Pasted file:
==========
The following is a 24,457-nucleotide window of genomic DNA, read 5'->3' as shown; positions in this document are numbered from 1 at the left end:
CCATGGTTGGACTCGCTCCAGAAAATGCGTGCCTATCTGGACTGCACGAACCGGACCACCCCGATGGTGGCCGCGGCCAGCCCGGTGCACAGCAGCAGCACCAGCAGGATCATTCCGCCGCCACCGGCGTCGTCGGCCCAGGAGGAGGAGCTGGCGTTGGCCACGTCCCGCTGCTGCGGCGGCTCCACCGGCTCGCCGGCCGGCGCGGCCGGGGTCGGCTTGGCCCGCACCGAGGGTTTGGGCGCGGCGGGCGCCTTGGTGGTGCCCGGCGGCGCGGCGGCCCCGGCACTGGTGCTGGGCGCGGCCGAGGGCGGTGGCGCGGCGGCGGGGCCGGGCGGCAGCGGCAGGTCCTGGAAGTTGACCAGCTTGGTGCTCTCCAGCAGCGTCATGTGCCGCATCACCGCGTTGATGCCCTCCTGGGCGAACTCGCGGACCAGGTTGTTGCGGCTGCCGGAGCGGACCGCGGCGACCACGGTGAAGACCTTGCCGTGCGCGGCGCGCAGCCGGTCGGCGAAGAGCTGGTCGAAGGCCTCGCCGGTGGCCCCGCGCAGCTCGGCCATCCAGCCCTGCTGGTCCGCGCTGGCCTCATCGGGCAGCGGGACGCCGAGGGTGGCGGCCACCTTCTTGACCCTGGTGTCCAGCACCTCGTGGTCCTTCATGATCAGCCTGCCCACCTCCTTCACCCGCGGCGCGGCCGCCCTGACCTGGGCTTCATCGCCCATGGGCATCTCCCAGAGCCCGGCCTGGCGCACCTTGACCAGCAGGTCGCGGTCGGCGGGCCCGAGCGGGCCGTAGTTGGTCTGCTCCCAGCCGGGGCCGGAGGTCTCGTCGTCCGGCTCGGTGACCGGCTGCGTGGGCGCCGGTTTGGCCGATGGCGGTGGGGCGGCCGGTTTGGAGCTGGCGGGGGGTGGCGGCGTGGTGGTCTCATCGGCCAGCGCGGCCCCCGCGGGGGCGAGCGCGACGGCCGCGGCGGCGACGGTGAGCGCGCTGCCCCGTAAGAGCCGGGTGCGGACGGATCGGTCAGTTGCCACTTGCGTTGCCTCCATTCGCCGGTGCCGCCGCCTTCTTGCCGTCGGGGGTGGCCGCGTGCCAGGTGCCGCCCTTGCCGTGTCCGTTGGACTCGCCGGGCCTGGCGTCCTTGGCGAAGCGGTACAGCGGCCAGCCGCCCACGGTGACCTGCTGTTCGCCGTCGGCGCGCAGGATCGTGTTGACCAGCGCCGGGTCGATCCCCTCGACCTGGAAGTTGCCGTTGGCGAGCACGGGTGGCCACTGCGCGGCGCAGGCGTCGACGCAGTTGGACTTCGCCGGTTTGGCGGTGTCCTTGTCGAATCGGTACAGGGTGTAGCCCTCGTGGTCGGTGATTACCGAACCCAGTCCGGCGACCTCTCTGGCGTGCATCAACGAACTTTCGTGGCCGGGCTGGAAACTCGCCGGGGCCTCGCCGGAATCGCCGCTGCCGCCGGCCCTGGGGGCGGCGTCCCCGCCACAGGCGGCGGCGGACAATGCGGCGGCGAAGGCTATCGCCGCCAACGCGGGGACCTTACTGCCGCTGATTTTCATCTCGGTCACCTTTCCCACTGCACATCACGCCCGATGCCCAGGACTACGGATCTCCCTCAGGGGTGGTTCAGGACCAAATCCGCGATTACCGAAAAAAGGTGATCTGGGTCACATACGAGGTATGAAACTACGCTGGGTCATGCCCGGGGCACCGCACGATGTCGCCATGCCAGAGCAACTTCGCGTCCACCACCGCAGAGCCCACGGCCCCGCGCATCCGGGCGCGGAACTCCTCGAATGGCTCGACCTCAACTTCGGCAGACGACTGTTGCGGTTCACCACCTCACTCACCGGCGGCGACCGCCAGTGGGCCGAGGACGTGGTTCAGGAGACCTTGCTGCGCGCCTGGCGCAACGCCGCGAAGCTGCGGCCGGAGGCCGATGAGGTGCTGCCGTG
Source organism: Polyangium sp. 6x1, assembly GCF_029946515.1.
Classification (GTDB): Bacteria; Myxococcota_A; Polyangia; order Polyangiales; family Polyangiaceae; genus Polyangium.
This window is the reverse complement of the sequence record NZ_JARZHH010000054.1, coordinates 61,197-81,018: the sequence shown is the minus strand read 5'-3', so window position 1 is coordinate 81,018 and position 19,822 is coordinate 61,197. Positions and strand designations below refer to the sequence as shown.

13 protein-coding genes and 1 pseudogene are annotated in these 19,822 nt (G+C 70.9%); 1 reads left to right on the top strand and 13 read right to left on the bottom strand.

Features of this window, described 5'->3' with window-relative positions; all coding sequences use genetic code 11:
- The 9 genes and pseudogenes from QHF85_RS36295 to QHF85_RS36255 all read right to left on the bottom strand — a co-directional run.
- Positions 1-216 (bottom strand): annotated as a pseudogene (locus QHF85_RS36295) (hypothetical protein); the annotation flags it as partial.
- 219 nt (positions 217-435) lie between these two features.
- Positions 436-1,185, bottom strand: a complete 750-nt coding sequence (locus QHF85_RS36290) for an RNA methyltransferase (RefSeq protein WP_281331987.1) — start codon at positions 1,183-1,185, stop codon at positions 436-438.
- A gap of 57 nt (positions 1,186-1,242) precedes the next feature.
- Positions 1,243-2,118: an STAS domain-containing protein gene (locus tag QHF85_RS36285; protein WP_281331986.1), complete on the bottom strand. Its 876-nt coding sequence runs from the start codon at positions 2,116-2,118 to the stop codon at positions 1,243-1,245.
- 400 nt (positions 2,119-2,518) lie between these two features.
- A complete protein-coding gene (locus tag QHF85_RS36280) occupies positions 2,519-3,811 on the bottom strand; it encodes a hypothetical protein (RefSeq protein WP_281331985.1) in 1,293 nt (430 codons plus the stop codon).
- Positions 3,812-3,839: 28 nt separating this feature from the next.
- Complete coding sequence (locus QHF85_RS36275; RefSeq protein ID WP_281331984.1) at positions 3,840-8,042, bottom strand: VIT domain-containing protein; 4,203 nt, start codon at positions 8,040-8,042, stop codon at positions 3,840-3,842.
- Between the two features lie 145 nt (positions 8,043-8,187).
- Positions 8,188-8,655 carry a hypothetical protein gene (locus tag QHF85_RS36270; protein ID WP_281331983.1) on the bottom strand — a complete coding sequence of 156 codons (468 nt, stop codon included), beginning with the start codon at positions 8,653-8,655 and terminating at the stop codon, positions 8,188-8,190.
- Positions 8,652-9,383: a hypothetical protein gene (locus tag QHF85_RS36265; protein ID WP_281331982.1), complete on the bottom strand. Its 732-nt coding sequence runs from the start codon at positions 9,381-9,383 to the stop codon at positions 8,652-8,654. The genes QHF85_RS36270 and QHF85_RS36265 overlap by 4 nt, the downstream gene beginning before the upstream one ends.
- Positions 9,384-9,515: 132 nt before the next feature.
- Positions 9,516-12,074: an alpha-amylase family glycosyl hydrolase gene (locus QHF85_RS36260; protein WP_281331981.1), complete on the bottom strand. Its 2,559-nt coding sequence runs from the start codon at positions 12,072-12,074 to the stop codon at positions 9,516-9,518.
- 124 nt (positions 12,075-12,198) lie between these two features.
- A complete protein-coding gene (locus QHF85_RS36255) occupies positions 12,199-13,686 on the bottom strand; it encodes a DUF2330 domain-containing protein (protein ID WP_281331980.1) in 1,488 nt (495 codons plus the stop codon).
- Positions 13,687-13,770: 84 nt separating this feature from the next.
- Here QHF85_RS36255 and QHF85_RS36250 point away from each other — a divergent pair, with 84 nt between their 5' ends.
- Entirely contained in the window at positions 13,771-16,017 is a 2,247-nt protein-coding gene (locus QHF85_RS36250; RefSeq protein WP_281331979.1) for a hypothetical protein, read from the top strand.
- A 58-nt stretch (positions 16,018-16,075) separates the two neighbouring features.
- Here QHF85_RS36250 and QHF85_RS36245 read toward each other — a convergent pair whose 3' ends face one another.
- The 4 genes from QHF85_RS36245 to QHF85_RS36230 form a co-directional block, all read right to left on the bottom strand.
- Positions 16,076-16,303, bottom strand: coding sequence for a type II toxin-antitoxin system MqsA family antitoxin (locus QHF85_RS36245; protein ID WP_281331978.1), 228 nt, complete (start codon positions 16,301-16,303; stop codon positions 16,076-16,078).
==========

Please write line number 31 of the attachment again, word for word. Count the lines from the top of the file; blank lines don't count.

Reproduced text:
- Positions 16,076-16,303, bottom strand: coding sequence for a type II toxin-antitoxin system MqsA family antitoxin (locus QHF85_RS36245; protein ID WP_281331978.1), 228 nt, complete (start codon positions 16,301-16,303; stop codon positions 16,076-16,078).